Samsung, as you know, is not just a smartphone company. It may be the largest smartphone manufacturer but it is still so much more. A conglomerate, of which Samsung Electronics is the brightest spot.
Two months ago a big US hedge fund called Elliott Associates proposed that Samsung Electronics – the crown jewel of the Samsung Group – should be split into two as in its current form, the company is undervalued by as much as 70 percent due to the company’s “unnecessarily complex” corporate structure.
The split would allow heirs of the founding Lee family to strengthen their grip on Samsung and thus analysts are of the view that this is something that the heir apparent Jay Y. Lee is interested in as well.
Elliott proposed a split in October to boost shareholder value. Elliott wants Samsung to have a holding company for ownership purposes and another that would focus on operations, and pay a $26bn special dividend and assure to return at least 75% of free cash flow to investors. Along with these, it should agree to appoint some independent directors. Samsung did not really take a stance on the hedge fund’s proposal then, it only said that it will “carefully consider” the proposal.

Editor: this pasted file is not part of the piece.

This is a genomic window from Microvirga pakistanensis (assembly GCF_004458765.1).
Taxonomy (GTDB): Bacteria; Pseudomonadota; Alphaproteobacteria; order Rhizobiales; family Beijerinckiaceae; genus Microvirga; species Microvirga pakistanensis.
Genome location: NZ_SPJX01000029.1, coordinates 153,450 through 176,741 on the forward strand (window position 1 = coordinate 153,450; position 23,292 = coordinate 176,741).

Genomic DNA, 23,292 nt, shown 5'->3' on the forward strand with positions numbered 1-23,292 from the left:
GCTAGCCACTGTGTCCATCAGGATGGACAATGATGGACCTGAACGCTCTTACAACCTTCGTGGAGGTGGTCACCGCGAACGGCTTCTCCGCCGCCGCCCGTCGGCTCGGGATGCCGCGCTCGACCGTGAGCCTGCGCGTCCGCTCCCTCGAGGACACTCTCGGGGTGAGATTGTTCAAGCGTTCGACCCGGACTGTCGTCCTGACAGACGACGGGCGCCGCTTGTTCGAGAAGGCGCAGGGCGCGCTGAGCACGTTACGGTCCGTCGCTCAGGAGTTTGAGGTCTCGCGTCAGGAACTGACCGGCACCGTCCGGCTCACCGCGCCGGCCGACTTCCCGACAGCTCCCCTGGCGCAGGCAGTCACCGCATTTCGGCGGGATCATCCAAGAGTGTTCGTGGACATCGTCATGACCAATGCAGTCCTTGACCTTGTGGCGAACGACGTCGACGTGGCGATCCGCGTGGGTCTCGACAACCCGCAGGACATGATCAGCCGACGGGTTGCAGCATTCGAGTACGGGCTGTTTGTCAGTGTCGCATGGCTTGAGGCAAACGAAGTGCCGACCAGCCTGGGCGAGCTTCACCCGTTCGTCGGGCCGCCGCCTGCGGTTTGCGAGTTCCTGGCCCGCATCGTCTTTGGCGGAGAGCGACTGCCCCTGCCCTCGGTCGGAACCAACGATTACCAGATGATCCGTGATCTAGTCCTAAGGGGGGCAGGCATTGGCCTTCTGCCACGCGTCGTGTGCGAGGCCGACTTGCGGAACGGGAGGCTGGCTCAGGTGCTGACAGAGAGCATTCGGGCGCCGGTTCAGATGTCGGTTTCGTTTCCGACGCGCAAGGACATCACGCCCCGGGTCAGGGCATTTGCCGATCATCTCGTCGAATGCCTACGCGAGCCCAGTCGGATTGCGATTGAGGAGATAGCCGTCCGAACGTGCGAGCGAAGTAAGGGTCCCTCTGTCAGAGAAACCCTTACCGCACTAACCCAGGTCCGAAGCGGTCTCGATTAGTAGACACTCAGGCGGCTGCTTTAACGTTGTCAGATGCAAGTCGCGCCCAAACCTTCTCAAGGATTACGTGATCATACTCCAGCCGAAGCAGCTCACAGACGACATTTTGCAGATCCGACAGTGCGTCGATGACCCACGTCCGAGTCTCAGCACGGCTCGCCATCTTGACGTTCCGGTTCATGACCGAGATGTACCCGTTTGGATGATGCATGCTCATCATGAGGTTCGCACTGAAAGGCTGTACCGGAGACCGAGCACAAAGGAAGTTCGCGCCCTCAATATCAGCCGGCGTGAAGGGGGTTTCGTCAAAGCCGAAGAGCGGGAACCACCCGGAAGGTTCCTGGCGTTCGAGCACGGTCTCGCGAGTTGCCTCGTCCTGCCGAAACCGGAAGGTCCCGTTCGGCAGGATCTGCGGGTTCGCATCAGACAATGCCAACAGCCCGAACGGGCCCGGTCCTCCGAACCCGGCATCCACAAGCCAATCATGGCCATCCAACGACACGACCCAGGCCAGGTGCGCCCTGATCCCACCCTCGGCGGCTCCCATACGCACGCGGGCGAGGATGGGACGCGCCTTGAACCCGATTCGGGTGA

However, a new report was published in Korea by Seoul Economic Daily earlier today, and according to it, Samsung is actually considering splitting itself into two, which is interesting. Now, this would highly change things over at Samsung, and would require some serious planning on their part, but it could benefit them in the long run.
The company’s board of directors are expected to decide on Elliott’s proposals on Tuesday (29 November). The Korean Exchange has asked Samsung to clarify whether it is planning a split or not by 6pm GMT, reports Reuters.
Samsung obviously won’t do everything that the hedge fund is proposing and it’s also going to engage with it on its own terms. Under Lee’s leadership Samsung’s re-organisational efforts have intensified and the company has been spending aggressively where it sees future growth while selling off lost causes. Samsung sold its non-core assets in 2015 to consolidate stakes in key affiliates.
Via : Business Insider